We had movies that we showed. We got private orders from Singapore, shopped at Bones in Perth, RAAF did low flying exercises over Cocos.
There was confrontation between Indonesia and Singapore whilst I was there so they cut of communications via Cocos to Perth.
We weren’t allowed on Home island where Clunies-Ross had a feudal system because the Australian govt was interfering in feudal system. Only saw him couple times wearing big dagger as his badge of office.
At last, recognition of the “personal hardships and sacrifices” OTC staff endured while serving on Direction Island.
Let’s face it, we endured the most perfect weather conditions, remaining constant at around 30 during day and reaching a minimum of 24 at night, all year round, no need for winter clothing.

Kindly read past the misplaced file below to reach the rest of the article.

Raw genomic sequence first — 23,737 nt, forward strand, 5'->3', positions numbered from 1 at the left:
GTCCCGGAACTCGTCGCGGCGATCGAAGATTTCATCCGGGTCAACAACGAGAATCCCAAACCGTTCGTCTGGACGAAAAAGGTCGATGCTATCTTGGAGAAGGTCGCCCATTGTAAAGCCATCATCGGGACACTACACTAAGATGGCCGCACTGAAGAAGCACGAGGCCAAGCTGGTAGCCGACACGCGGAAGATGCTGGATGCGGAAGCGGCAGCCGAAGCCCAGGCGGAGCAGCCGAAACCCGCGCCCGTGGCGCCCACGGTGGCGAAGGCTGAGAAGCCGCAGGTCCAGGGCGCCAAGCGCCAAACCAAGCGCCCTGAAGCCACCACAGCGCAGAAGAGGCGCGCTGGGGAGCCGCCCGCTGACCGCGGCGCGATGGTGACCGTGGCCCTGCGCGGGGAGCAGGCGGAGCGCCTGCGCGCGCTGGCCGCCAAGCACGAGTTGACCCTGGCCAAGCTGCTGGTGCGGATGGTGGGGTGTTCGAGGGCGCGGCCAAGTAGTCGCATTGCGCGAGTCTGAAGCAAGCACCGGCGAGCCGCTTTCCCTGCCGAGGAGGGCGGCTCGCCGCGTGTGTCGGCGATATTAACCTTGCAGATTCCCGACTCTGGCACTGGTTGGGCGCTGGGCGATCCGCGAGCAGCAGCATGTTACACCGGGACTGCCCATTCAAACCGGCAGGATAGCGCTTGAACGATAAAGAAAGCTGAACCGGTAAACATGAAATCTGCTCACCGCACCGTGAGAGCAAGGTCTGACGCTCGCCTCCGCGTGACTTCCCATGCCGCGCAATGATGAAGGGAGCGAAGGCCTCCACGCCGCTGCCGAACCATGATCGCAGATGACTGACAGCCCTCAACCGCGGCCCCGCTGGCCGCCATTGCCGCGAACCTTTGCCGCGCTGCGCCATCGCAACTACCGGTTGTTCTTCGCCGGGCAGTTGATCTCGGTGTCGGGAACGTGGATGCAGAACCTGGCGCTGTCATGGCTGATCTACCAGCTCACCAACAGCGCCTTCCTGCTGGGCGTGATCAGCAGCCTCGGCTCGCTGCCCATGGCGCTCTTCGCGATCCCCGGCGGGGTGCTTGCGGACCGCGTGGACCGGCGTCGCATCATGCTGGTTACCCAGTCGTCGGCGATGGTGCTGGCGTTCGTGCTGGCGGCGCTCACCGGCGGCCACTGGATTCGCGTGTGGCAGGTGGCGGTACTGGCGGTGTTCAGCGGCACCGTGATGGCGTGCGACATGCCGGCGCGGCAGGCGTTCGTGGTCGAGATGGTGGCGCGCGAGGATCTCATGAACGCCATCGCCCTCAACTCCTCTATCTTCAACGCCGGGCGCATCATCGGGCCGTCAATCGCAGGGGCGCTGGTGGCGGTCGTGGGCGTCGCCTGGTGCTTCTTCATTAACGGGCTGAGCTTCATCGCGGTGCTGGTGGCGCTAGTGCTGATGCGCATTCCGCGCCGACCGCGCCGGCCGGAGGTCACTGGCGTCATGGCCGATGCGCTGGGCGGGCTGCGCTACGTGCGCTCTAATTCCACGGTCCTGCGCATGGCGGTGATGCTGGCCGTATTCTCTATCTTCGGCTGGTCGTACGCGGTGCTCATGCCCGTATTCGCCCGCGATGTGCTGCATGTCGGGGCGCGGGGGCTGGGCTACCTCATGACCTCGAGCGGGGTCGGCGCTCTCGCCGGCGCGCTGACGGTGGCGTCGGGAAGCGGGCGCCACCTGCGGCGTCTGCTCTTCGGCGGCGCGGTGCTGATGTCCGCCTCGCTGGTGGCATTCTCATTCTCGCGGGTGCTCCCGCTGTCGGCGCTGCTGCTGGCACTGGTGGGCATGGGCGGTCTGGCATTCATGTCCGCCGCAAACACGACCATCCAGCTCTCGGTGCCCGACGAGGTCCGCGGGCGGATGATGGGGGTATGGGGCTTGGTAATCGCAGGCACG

Waking every morning no further than 100 yards from the pristine beach of the coral filled lagoon, with an uninterrupted 6mile view across the lagoon to West Island. In the other direction a couple of hundred yards away were the deep waters of the Indian Ocean.
Entertaining and being entertained by international yachties often included a sail aboard the yacht.
Then there were the occasional weekend trips to West Island. If you could hitch a ride with the skipper of the DCA Marine Base work boat. The success of which depended mainly on his mood at the time of asking.
Cheap alcohol to be enjoyed while sitting on the verandah of the ‘Exiles Club’, after work, watching the Cocos Islanders returning from collecting coconuts from the islands of the atoll, in their sailboats, tacking up to our shoreline to enable a heading toward ‘Home Island’.